As Mark Cavendish handed yellow off to Peter Sagan, Chris Froome boosted his own chances of ending the Tour de France in the maillot jaune for a third time as key rivals lost time on stage two.
Cavendish never expected to retain the yellow jersey he won on Saturday for more than a day, and so it proved as world champion Sagan won an uphill sprint in Cherbourg ahead of Etixx-QuickStep’s Julian Alaphilippe.
But while Sagan celebrated the first yellow jersey of his career, Tinkoff team-mate Alberto Contador was left to count the cost of a second crash in as many days after rolling over the line some 48 seconds after Froome, battered and bruised.
The news was even worse for Froome’s former team-mate and now rival Richie Porte. The BMC rider suffered a puncture five kilometres from the line and lost one minute 45 seconds to the other overall contenders.
“It’s unfortunate for Alberto and Richie, but it goes with the territory in these kind of stages,” said Froome.
“Those are pretty significant gaps, but it’s too early to rule anyone out of contention.
“My main objective was to stay out of trouble and stretch my legs – I think we can tick that box, and thankfully there were no major issues.”
The puncture was a huge blow to Porte, who came here as joint-leader of BMC alongside American Tejay van Garderen. With so much time lost, the Australian may now find himself reduced to a supporting role.
“It was a disaster, but what can you do?” he said. “I was sitting second wheel in perfect position. I don’t know what the hell I hit, but the next thing I know I had a flat.
“The Tour is far from over, but it’s quite a hard one to take. At the end of the day I guess we’ll just pretend like it never happened and wait for the mountains to come.”
Contador said: “I must stay calm, not lose morale, I’m still standing, but I have been really touched. The Tour has really started on the wrong footing. I’m not happy at all.”
Froome’s team-mate Geraint Thomas – feeling the affects of a late crash on Saturday – also lost time, and is now 38 seconds off yellow, 24 seconds down on Froome.
Cavendish’s day in yellow ended with him finishing one minute 49 seconds behind Sagan – coming over the line in the same group as Porte.
With yellow gone, the Manxman’s attention will turn to collecting more stage wins – his next would be his 28th and move him level with Bernard Hinault at second all-time in the Tour – and the points leader’s green jersey, which once again belongs to Sagan. “I’ve lost too much time to take back yellow, but I’d like to wear green for a little bit,” Cavendish said.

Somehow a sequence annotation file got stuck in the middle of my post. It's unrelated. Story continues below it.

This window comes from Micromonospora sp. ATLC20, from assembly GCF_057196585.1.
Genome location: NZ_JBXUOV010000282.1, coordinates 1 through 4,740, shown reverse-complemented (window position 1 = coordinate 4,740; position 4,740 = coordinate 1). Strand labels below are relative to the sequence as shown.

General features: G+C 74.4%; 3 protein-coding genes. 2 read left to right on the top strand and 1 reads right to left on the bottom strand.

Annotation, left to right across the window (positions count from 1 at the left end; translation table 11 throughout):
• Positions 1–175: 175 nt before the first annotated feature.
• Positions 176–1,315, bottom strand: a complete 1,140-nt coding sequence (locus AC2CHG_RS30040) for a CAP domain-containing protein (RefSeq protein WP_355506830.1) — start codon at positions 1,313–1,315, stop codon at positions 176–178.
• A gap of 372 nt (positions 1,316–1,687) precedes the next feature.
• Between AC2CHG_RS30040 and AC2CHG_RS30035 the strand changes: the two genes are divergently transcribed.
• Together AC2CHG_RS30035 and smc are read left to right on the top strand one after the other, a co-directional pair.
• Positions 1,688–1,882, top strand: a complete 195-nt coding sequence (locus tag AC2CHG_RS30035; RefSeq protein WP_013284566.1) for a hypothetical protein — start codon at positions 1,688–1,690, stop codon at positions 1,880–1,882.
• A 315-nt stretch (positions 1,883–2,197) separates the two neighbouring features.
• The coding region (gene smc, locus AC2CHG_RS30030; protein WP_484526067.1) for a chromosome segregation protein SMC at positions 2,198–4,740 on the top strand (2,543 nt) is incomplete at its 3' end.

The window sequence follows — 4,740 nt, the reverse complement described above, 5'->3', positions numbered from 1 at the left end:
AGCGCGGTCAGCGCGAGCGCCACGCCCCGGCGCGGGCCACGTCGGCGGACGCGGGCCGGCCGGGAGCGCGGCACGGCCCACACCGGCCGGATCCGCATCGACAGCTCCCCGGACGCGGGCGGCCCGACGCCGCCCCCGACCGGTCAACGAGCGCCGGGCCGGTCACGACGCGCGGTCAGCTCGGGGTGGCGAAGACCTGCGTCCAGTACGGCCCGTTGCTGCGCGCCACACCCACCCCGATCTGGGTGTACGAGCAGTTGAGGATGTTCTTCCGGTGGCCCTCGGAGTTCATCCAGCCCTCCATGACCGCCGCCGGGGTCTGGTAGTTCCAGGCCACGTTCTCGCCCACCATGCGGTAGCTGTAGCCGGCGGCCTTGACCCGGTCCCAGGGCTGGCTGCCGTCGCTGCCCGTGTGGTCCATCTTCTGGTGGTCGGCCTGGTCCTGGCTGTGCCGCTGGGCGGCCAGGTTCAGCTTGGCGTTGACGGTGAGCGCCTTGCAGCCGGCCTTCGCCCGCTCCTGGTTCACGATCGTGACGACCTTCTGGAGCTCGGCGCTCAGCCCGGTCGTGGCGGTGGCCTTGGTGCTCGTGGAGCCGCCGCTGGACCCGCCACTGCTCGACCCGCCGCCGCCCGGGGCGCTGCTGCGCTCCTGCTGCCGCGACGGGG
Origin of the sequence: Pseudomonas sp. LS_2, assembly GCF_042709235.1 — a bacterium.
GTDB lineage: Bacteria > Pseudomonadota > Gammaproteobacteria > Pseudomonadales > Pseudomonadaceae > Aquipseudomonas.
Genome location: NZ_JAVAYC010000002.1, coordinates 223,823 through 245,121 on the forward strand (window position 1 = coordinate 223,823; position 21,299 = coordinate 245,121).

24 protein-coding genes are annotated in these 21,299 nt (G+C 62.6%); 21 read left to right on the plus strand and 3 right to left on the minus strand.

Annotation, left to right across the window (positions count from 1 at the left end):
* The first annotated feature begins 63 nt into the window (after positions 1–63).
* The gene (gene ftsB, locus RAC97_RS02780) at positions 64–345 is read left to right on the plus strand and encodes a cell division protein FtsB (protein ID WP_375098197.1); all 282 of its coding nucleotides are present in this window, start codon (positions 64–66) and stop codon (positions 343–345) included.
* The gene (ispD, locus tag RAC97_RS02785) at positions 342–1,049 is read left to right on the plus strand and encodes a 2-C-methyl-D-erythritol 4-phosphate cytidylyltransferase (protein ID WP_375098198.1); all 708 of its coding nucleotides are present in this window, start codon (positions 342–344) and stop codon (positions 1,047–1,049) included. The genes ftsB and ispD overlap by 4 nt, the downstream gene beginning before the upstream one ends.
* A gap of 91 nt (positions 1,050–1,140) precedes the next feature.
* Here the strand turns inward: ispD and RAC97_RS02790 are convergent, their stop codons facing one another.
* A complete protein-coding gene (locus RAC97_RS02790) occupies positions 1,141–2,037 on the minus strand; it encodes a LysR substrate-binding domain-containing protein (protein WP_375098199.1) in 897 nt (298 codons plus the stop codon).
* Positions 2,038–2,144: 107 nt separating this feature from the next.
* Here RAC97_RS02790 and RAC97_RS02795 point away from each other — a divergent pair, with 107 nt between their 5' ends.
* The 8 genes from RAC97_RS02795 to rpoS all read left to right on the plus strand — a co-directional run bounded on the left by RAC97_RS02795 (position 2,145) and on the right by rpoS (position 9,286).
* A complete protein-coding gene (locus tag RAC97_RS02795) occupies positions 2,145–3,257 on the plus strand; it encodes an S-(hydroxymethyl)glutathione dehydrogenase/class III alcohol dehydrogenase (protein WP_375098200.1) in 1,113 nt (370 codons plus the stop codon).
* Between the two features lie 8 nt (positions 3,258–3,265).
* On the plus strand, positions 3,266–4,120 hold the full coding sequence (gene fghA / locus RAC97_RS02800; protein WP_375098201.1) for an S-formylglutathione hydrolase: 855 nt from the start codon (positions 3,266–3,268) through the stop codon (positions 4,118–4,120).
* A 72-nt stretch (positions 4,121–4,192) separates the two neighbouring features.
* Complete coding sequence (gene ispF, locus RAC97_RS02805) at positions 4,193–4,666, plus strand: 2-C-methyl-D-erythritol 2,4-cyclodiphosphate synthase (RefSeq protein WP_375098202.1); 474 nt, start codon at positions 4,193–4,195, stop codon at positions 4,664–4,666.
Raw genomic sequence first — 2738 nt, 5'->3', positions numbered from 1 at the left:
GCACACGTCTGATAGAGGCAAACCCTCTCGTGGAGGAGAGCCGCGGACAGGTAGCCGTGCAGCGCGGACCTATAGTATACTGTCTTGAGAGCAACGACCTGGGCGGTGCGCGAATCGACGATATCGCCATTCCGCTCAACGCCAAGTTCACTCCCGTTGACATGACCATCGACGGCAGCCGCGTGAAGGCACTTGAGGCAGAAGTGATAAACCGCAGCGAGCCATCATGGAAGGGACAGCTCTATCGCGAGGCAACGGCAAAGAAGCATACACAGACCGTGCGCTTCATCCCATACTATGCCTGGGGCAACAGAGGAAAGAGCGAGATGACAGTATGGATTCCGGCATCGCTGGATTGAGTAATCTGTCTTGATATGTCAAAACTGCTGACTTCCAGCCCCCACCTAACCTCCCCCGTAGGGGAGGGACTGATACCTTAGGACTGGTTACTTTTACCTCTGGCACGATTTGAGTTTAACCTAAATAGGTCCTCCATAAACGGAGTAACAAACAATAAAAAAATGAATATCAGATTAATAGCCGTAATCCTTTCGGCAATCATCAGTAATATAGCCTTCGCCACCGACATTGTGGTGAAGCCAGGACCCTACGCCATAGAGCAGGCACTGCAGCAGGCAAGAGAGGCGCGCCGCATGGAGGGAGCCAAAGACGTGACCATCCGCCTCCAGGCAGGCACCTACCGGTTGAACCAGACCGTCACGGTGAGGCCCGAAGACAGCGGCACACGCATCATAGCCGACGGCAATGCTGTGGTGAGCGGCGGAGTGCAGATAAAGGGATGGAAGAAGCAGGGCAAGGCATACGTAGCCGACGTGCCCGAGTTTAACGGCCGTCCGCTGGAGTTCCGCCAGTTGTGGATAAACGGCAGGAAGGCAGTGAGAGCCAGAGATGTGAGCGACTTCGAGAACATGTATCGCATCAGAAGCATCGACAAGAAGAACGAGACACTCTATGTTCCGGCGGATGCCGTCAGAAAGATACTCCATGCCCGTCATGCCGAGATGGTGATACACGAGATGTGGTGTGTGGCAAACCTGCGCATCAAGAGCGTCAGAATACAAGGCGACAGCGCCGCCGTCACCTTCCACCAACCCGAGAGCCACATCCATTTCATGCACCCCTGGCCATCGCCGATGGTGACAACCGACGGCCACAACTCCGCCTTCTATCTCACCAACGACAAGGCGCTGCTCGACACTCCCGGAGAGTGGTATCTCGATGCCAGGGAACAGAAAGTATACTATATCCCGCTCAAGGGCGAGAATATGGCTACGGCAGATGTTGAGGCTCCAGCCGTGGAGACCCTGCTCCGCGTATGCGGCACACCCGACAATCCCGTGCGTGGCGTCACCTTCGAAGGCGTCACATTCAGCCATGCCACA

“There’s a chance because the first week is a bit flatter, so it’s a while before Peter goes and gets all those 20-pointers in the intermediates in the mountains. But we’re happy to have worn yellow.”
Until the final kilometre, it looked as though Trek-Segafredo’s Jasper Stuyven would solo to victory, having attacked out of the break on the first of the three short, sharp climbs at the end of the 183km stage from Saint Lo to Cherbourg.
But he slowed on the last of them, the Cote de la Glacerie where gradients touched 14 per cent, and he was caught with the finish line in sight.
Like Cavendish on Saturday, Sagan is in yellow for the first time in his career.
The Slovakian, winner of the points leader’s green jersey in each of the last four Tours, has an unwanted reputation for finishing second in Tour stages, with a remarkable 16 second-placed finishes to his name, including five last year. This was his fifth Tour stage win, and first since 2013.
But the uphill finish to this 183km run from Saint Lo was perfectly suited to the 26-year-old’s talents and he made it count – much to his own surprise as he thought the break was still clear.
“I am very surprised I won, because I was thinking that there were still two guys in the front,” he said.
“Then when I finished I didn’t know I won and later realised the breakaway had been caught. It is the first time in my career to have the yellow jersey, and it is unbelievable. I’m already wearing a nice jersey [the world champion’s rainbow stripes], but this one is also very nice.”
On Saturday, Cavendish added the missing piece to his collection of cycling’s most prestigious jerseys.
“Winning any stage of the Tour de France is a life-changing moment but this is the first time I’ve had the honour of wearing the most iconic symbol in cycling – the yellow jersey,” said Cavendish, who was keen to use the moment to highlight the Qhubeka charity supported by his team.